Australia forget how to win
The word 'choke' was not uttered when Michael Clarke answered questions about Australia's scarcely believable defeat at the hands of Sri Lanka. It didn't need to be. Whatever you like to call it, Australia are struggling to finish teams off, and the evidence has been building for a long time. It is a worrying trend for a team that in the next six months is hoping to regain the Ashes and retain the World Cup.
To allow Sri Lanka back into the game after reducing them to 8 for 107 in a chase of 240 was a failure of bowling and captaincy. Clarke is not a seasoned leader, and after this loss he'll no doubt be glad to hand control back to Ricky Ponting for Friday's second ODI. But whoever is in charge, Australia must find a way to regain their killer instinct.
The problem is occurring across all formats. A month ago, India's last two pairs added 92 and inflicted a similarly unbelievable one-wicket defeat on Ponting's men in the Mohali Test. The classic example was the Ashes opener last year in Cardiff, when Monty Panesar and James Anderson became national heroes for England by surviving a tense final period to secure a draw. The stakes weren't as high at the MCG, but the feeling was much the same after Angelo Mathews and Lasith Malinga fought back with a 132-run stand.
"What I'm so disappointed in is we got so close again and we couldn't finish the game off, which is an issue we've had for a while now in all three forms of the game," Clarke said. "We've got to look at that and ask ourselves questions, find out what we can do to improve that.
"Execution cost us today with both bat and ball. Having them 8 for 107, we got hit around the park. Mathews is a very good player, but Malinga is a No. 10 - a good No. 10, but he's still a No. 10 batsman. If we're good enough to execute our plans and get the top order out, I don't see any reason why we can't do it to the tailenders. But it's not the first time it's happened, and it's something we need to look at."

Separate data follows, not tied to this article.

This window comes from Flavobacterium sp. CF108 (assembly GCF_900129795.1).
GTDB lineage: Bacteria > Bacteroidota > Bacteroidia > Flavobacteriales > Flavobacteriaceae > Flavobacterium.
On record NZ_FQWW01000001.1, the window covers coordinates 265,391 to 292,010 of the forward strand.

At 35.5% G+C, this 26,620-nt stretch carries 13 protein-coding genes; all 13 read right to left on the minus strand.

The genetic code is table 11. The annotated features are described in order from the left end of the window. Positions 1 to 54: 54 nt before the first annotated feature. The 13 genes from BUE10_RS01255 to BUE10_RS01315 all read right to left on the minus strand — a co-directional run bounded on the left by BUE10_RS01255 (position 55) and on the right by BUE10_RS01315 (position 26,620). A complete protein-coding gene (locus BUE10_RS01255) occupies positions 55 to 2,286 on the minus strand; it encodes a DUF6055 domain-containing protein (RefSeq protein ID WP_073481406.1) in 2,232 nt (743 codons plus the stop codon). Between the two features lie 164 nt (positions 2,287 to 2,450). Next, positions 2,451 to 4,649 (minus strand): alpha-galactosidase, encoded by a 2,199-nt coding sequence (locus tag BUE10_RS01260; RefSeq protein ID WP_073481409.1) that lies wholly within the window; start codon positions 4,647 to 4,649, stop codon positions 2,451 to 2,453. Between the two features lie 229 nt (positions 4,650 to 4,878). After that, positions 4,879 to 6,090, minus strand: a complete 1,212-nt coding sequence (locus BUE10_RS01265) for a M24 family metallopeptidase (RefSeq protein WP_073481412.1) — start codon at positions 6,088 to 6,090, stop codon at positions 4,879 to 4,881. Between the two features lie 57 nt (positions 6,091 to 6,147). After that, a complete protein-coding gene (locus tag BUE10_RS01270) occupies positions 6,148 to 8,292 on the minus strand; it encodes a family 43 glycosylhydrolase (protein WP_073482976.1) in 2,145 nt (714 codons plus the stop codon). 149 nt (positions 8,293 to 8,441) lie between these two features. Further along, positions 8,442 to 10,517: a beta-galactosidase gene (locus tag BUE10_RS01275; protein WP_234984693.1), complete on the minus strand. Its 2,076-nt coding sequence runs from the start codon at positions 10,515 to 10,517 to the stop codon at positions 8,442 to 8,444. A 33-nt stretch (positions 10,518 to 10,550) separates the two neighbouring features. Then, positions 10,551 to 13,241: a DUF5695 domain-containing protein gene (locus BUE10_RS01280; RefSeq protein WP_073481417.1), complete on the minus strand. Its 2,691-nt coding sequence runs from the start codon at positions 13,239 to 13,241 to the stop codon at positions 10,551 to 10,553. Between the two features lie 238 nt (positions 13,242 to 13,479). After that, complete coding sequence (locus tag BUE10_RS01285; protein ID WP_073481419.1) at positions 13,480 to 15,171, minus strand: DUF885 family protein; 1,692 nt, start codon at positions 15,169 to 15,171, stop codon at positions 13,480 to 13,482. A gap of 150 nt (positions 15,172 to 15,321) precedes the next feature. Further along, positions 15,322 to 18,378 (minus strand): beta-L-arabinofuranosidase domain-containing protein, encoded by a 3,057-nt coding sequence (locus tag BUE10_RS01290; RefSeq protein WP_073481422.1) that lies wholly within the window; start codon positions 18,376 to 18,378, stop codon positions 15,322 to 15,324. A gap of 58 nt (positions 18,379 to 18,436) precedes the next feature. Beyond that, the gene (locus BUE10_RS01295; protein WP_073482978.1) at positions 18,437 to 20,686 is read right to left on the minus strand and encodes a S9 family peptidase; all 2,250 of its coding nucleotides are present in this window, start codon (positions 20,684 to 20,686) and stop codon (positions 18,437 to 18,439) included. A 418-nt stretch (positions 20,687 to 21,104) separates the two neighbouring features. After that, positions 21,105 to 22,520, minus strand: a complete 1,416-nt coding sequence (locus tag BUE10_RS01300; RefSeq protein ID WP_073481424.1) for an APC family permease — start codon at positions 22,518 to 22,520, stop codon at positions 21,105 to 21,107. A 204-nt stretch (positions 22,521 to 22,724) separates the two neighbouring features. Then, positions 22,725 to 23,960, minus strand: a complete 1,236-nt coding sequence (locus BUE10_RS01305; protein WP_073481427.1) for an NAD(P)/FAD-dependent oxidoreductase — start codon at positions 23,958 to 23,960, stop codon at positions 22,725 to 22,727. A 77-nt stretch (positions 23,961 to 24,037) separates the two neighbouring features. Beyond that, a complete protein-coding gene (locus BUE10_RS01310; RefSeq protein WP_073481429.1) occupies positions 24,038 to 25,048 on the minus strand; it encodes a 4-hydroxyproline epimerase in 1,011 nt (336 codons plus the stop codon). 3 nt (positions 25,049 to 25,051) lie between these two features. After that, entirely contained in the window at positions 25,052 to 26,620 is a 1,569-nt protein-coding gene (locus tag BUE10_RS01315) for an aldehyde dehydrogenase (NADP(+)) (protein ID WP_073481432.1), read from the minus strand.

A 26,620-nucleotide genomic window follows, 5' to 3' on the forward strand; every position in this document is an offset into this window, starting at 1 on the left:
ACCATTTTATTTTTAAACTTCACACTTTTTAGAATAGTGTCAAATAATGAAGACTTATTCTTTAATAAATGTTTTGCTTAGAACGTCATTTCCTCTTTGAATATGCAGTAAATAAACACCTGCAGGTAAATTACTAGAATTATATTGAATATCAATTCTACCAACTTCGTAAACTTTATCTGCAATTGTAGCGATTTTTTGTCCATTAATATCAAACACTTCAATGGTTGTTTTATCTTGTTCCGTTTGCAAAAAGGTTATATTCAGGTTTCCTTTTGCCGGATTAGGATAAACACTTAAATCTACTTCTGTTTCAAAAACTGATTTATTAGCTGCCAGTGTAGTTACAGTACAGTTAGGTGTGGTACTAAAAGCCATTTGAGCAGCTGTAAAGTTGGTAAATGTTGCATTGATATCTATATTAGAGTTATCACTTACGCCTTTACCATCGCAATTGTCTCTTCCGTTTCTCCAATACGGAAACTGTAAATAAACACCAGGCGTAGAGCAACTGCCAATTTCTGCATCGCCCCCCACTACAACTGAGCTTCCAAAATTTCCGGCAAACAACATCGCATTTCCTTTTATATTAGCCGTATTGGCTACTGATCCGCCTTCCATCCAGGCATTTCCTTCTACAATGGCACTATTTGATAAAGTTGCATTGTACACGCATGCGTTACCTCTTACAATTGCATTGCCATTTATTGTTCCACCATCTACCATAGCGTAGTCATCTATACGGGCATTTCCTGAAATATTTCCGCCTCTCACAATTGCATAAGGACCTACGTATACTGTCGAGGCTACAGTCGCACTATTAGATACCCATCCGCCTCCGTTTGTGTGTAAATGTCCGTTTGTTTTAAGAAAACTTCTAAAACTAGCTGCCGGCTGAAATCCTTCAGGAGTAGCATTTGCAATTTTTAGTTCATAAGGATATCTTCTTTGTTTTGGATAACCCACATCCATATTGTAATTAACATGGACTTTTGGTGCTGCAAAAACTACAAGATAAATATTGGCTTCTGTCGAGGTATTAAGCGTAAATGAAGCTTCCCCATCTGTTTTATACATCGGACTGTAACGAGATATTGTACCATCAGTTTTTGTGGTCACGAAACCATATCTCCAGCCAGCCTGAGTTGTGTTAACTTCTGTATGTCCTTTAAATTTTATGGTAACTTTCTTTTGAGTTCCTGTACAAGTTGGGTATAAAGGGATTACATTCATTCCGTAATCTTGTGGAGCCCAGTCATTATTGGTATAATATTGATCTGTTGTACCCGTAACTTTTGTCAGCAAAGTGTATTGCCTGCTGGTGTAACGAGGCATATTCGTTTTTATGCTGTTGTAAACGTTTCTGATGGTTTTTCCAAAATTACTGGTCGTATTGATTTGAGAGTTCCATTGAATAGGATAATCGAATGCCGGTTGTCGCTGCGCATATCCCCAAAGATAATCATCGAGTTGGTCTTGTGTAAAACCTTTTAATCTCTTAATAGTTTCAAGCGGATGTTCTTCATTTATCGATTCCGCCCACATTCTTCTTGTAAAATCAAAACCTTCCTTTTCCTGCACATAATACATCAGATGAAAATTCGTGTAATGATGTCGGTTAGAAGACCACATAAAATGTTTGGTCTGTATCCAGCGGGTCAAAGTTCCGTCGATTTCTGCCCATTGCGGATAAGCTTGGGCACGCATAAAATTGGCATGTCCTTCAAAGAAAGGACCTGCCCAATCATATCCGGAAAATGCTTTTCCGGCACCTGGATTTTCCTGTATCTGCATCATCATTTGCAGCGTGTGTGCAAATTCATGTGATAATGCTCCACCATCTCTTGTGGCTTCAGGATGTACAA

Mathews and Malinga batted superbly, but the Australians didn't make life too difficult. There was a distinct lack of yorkers from the fast men, who served up plenty of half-volleys that the batsmen could dispatch with power, and after the impressive debutant Xavier Doherty had completed his overs, nobody looked like getting a wicket.
Ponting has often been criticised over his choice of bowlers in crunch situations in the past couple of years, and Clarke will analyse his own decisions as much as anyone. He could not call on Steven Smith during the match-winning partnership as Smith had hurt his back while fielding, but given the success of Doherty, a couple of overs of Clarke's own spin might have been worth a try.
The loss stretched Australia's winless streak to six internationals across all formats. Not since the Lord's Test against Pakistan in July have they won a match, and as Mohammad Amir and co would attest, that seems like a lifetime ago. Australia look like they've forgotten how to win at all, and even victories in the remaining two ODIs won't erase the doubts ahead of the Ashes. And then there's a World Cup to play for, starting next February.
"I think [these games are] important for more than the Ashes," Clarke said. "We've got a one-day World Cup coming up after the Ashes and we need to be playing our best cricket now. Before this game we've got 10 matches leading up to a one-day World Cup. The Ashes is great, everybody's looking forward to it, but we need to be focused on what's in front of us because right now, we're not playing our best cricket and we need to be."
South Africa have traditionally entered major tournaments trying to dispel the notion that they choke at big moments. Australia have three months to ensure they don't develop a similar reputation.
Brydon Coverdale is an assistant editor at Cricinfo